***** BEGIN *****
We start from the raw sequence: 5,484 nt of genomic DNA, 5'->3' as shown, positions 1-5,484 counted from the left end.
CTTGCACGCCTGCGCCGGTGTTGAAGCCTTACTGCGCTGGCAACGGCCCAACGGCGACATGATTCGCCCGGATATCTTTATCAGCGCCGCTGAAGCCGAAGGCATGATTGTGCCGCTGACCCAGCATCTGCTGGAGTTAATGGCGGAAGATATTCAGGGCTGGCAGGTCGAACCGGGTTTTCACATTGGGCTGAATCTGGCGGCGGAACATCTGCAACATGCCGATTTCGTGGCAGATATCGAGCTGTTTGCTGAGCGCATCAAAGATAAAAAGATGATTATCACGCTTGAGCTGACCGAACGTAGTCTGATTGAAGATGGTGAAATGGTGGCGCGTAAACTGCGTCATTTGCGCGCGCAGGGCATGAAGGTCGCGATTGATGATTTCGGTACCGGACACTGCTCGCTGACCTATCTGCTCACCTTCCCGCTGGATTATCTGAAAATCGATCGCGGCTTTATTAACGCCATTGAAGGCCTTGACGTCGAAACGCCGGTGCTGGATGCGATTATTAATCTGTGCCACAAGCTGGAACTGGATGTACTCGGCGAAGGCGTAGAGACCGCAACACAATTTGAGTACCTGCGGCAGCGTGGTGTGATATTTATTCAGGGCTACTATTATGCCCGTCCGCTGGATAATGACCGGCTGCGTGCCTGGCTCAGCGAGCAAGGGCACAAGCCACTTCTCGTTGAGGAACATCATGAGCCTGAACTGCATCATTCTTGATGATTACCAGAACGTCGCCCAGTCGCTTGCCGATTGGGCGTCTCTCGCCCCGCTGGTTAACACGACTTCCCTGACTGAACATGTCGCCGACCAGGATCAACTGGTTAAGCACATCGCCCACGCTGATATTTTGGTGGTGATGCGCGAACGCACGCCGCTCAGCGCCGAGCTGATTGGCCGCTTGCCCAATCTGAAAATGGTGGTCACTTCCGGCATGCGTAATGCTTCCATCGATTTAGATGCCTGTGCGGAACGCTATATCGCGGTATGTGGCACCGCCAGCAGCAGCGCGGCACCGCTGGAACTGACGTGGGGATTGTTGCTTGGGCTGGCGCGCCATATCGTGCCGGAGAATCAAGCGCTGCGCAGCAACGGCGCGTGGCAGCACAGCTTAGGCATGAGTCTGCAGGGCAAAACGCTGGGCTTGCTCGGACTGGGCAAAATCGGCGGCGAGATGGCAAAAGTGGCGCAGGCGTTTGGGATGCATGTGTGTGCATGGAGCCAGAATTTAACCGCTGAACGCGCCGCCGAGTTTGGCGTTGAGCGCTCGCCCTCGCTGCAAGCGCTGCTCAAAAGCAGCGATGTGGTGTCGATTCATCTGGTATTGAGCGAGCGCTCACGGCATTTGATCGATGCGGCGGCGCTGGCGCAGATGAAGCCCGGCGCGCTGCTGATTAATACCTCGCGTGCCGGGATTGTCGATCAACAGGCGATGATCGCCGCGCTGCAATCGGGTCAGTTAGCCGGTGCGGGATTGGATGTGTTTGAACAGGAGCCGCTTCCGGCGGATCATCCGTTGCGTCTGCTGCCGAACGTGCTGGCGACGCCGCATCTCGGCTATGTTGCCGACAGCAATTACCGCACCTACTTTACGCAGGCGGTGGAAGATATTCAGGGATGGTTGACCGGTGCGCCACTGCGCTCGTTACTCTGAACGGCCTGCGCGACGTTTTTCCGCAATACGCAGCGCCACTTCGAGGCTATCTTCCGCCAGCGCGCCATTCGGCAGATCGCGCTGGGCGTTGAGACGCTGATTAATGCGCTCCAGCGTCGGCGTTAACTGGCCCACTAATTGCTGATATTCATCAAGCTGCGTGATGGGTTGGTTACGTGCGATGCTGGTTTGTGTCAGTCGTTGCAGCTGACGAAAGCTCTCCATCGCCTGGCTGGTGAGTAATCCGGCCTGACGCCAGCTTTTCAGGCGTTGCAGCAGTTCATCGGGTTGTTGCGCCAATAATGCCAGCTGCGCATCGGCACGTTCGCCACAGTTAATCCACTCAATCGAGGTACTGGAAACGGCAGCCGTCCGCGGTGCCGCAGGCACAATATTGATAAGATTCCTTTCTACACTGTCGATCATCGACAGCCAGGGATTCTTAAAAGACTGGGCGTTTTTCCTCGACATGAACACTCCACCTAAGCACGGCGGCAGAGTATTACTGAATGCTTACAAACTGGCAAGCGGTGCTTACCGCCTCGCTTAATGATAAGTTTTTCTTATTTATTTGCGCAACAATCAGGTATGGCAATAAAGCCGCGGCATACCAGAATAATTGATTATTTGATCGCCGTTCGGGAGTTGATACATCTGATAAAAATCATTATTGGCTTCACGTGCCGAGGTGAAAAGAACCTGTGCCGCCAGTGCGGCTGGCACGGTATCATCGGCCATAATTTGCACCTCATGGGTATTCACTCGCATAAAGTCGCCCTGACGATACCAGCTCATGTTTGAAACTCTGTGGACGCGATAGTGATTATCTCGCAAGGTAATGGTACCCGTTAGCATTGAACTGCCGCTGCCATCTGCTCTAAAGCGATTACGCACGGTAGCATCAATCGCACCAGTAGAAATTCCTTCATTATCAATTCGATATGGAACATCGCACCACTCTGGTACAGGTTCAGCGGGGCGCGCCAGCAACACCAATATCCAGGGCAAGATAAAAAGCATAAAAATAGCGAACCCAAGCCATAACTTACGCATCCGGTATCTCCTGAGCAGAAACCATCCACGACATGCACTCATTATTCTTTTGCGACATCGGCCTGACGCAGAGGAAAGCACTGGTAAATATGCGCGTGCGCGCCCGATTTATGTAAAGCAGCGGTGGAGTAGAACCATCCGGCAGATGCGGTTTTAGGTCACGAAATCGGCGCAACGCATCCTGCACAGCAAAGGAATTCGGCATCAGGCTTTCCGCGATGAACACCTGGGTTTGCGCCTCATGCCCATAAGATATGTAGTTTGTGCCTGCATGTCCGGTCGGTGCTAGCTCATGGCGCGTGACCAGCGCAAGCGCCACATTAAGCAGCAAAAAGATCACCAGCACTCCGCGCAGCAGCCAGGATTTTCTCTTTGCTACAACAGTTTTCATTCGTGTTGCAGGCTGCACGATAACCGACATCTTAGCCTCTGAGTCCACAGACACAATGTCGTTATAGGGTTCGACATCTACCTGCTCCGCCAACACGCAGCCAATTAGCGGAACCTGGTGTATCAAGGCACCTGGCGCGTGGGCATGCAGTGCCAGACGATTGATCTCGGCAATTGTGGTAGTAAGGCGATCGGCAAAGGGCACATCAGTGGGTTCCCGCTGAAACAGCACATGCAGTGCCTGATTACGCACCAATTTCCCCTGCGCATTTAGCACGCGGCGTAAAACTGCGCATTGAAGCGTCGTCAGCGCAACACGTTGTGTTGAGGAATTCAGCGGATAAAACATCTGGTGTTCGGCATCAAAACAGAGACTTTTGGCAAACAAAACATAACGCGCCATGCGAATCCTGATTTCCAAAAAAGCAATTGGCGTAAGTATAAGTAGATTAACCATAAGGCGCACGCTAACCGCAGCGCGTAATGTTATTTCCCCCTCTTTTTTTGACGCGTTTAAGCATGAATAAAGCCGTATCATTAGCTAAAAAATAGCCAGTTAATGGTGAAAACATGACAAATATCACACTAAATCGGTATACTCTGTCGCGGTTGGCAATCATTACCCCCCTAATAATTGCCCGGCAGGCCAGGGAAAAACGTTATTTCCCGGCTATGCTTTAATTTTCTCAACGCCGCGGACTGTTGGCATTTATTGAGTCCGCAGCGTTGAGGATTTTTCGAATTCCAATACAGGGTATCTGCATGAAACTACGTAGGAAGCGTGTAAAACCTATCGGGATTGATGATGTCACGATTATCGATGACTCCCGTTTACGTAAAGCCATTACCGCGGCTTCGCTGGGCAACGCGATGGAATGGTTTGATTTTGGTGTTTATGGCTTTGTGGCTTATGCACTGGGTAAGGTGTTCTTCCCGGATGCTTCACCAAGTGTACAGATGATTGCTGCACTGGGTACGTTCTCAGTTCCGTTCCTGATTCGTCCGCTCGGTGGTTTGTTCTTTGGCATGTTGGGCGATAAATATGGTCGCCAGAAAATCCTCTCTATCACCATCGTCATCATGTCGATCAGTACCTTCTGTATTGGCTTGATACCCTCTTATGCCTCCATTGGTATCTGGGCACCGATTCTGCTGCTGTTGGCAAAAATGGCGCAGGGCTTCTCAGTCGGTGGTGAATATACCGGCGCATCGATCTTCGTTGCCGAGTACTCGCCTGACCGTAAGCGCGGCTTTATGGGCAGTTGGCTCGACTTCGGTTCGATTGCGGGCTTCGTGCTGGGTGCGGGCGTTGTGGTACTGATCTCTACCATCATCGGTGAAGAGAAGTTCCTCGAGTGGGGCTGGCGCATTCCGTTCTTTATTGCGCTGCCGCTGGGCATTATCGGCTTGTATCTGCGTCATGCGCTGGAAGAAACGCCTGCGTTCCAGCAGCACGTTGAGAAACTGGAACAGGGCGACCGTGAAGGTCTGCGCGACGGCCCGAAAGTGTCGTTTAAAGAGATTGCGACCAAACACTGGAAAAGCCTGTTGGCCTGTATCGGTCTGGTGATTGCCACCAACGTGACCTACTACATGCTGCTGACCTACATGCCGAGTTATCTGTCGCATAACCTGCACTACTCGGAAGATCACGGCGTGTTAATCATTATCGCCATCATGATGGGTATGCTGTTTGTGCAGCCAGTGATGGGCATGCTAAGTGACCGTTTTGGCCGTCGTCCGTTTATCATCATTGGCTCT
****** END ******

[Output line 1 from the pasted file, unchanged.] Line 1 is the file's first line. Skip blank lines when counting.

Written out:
We start from the raw sequence: 5,484 nt of genomic DNA, 5'->3' as shown, positions 1-5,484 counted from the left end.